- Shopping Bag ( 0 items )
Wendy SmithAs he has done in such previous novels as The Franklin Scare and Captain Kidd, and in his heavily fictionalized memoirs, The Black Swan and Bronx Boy, Charyn uses American history as a setting for fable and mythic figures. It's not that Johnny One-Eye is factually inaccurate; indeed, it spotlights such neglected aspects of Revolutionary history as the painful dilemma of New York's African Americans, abused and used by redcoats and rebels alike. But the author is not trying to give us a coherent, blow-by-blow chronicle of New York City, 1776 to 1783. Instead, he captures the lunacy and grandeur of an epic period when everything was in flux and up for grabs in sentences that hum with the blunt yet soaring cadences of 18th-century prose. Readers may feel slightly detached from the travails of Charyn's characters, who are vividly rather than deeply imagined, but anyone who relishes adventurous fiction will enjoy watching this risk-taking author strut along the high wire.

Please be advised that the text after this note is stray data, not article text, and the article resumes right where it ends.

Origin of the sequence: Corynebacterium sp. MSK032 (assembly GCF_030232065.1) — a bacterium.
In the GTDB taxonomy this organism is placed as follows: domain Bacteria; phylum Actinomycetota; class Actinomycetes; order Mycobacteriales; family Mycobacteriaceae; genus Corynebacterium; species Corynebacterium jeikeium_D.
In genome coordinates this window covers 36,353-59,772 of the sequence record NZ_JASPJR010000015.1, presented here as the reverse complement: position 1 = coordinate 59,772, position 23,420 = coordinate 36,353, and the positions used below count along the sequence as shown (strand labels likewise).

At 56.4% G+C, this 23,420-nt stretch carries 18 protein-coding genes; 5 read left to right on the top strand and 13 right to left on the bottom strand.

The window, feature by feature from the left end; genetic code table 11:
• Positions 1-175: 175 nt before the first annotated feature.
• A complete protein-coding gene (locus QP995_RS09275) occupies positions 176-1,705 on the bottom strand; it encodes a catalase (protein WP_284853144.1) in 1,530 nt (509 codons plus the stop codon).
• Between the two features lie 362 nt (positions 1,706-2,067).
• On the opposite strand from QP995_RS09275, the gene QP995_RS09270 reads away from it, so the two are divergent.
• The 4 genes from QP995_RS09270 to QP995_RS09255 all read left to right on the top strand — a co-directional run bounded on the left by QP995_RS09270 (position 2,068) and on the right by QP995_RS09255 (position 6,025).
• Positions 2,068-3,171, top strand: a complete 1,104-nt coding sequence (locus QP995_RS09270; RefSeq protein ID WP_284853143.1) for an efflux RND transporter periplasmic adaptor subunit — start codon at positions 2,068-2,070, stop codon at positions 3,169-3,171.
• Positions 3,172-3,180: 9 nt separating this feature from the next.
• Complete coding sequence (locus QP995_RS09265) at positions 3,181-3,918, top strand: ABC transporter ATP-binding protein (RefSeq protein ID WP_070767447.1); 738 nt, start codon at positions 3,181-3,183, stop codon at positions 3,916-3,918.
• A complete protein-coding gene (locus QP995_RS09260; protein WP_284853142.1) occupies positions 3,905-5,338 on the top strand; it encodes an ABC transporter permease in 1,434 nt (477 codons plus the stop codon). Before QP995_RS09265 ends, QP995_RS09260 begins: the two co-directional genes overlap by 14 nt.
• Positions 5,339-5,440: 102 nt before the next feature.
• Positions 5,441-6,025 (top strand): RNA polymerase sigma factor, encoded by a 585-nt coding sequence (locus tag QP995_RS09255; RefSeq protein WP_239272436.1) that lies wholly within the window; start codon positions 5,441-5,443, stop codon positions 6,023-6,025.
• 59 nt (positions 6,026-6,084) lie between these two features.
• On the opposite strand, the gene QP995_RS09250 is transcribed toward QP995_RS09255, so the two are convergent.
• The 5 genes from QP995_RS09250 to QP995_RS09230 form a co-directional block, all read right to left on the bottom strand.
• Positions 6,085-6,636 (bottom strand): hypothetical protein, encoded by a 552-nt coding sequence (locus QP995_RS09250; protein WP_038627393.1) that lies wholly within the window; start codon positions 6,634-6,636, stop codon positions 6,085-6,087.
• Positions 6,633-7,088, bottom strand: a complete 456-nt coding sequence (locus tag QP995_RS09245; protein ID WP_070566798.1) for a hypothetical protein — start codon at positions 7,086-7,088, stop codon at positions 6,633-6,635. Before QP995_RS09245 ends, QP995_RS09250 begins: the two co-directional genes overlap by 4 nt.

—The Washington Post